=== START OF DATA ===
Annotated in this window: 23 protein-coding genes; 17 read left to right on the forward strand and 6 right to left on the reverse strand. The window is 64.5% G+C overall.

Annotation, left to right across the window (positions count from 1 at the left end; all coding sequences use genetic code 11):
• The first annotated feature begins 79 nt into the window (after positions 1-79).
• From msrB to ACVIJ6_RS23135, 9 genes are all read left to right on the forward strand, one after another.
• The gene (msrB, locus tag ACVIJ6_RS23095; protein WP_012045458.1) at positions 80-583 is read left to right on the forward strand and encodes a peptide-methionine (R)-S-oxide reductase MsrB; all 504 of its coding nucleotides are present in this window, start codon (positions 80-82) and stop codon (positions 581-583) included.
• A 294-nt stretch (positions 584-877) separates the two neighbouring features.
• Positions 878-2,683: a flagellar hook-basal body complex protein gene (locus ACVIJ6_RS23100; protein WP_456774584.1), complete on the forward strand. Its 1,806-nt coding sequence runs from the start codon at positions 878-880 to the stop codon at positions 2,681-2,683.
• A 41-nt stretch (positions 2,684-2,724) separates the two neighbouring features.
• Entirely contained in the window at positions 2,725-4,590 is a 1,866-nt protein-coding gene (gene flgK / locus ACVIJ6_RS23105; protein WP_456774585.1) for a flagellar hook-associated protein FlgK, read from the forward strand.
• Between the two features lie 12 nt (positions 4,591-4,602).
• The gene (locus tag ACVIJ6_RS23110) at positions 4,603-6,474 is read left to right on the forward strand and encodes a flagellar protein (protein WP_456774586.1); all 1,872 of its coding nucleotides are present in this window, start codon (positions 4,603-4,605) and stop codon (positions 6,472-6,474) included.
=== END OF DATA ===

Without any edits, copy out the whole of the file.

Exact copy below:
Annotated in this window: 23 protein-coding genes; 17 read left to right on the forward strand and 6 right to left on the reverse strand. The window is 64.5% G+C overall.

Annotation, left to right across the window (positions count from 1 at the left end; all coding sequences use genetic code 11):
• The first annotated feature begins 79 nt into the window (after positions 1-79).
• From msrB to ACVIJ6_RS23135, 9 genes are all read left to right on the forward strand, one after another.
• The gene (msrB, locus tag ACVIJ6_RS23095; protein WP_012045458.1) at positions 80-583 is read left to right on the forward strand and encodes a peptide-methionine (R)-S-oxide reductase MsrB; all 504 of its coding nucleotides are present in this window, start codon (positions 80-82) and stop codon (positions 581-583) included.
• A 294-nt stretch (positions 584-877) separates the two neighbouring features.
• Positions 878-2,683: a flagellar hook-basal body complex protein gene (locus ACVIJ6_RS23100; protein WP_456774584.1), complete on the forward strand. Its 1,806-nt coding sequence runs from the start codon at positions 878-880 to the stop codon at positions 2,681-2,683.
• A 41-nt stretch (positions 2,684-2,724) separates the two neighbouring features.
• Entirely contained in the window at positions 2,725-4,590 is a 1,866-nt protein-coding gene (gene flgK / locus ACVIJ6_RS23105; protein WP_456774585.1) for a flagellar hook-associated protein FlgK, read from the forward strand.
• Between the two features lie 12 nt (positions 4,591-4,602).
• The gene (locus tag ACVIJ6_RS23110) at positions 4,603-6,474 is read left to right on the forward strand and encodes a flagellar protein (protein WP_456774586.1); all 1,872 of its coding nucleotides are present in this window, start codon (positions 4,603-4,605) and stop codon (positions 6,472-6,474) included.